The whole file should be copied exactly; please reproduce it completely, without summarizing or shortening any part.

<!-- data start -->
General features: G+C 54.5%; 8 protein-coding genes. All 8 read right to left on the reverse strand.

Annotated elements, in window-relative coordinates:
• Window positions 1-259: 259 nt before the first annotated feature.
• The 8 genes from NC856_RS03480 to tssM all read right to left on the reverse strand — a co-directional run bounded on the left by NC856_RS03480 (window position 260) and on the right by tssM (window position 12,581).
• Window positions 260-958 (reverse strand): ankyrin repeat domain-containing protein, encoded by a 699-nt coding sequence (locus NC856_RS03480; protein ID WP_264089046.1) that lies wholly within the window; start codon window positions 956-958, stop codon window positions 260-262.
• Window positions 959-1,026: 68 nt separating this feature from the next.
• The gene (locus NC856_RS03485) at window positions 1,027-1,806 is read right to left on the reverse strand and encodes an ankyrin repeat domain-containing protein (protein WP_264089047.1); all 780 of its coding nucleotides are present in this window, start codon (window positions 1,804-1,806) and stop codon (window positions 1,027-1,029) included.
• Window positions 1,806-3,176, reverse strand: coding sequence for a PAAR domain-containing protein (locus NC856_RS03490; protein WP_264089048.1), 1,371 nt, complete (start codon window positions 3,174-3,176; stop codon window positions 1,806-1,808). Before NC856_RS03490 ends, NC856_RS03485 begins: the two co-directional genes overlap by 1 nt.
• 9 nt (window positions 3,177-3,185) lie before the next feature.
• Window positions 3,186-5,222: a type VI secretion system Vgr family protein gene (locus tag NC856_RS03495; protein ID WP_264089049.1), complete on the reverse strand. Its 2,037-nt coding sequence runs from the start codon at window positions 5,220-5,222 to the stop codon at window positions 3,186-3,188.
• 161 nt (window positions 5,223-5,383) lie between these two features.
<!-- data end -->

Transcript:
General features: G+C 54.5%; 8 protein-coding genes. All 8 read right to left on the reverse strand.

Annotated elements, in window-relative coordinates:
• Window positions 1-259: 259 nt before the first annotated feature.
• The 8 genes from NC856_RS03480 to tssM all read right to left on the reverse strand — a co-directional run bounded on the left by NC856_RS03480 (window position 260) and on the right by tssM (window position 12,581).
• Window positions 260-958 (reverse strand): ankyrin repeat domain-containing protein, encoded by a 699-nt coding sequence (locus NC856_RS03480; protein ID WP_264089046.1) that lies wholly within the window; start codon window positions 956-958, stop codon window positions 260-262.
• Window positions 959-1,026: 68 nt separating this feature from the next.
• The gene (locus NC856_RS03485) at window positions 1,027-1,806 is read right to left on the reverse strand and encodes an ankyrin repeat domain-containing protein (protein WP_264089047.1); all 780 of its coding nucleotides are present in this window, start codon (window positions 1,804-1,806) and stop codon (window positions 1,027-1,029) included.
• Window positions 1,806-3,176, reverse strand: coding sequence for a PAAR domain-containing protein (locus NC856_RS03490; protein WP_264089048.1), 1,371 nt, complete (start codon window positions 3,174-3,176; stop codon window positions 1,806-1,808). Before NC856_RS03490 ends, NC856_RS03485 begins: the two co-directional genes overlap by 1 nt.
• 9 nt (window positions 3,177-3,185) lie before the next feature.
• Window positions 3,186-5,222: a type VI secretion system Vgr family protein gene (locus tag NC856_RS03495; protein ID WP_264089049.1), complete on the reverse strand. Its 2,037-nt coding sequence runs from the start codon at window positions 5,220-5,222 to the stop codon at window positions 3,186-3,188.
• 161 nt (window positions 5,223-5,383) lie between these two features.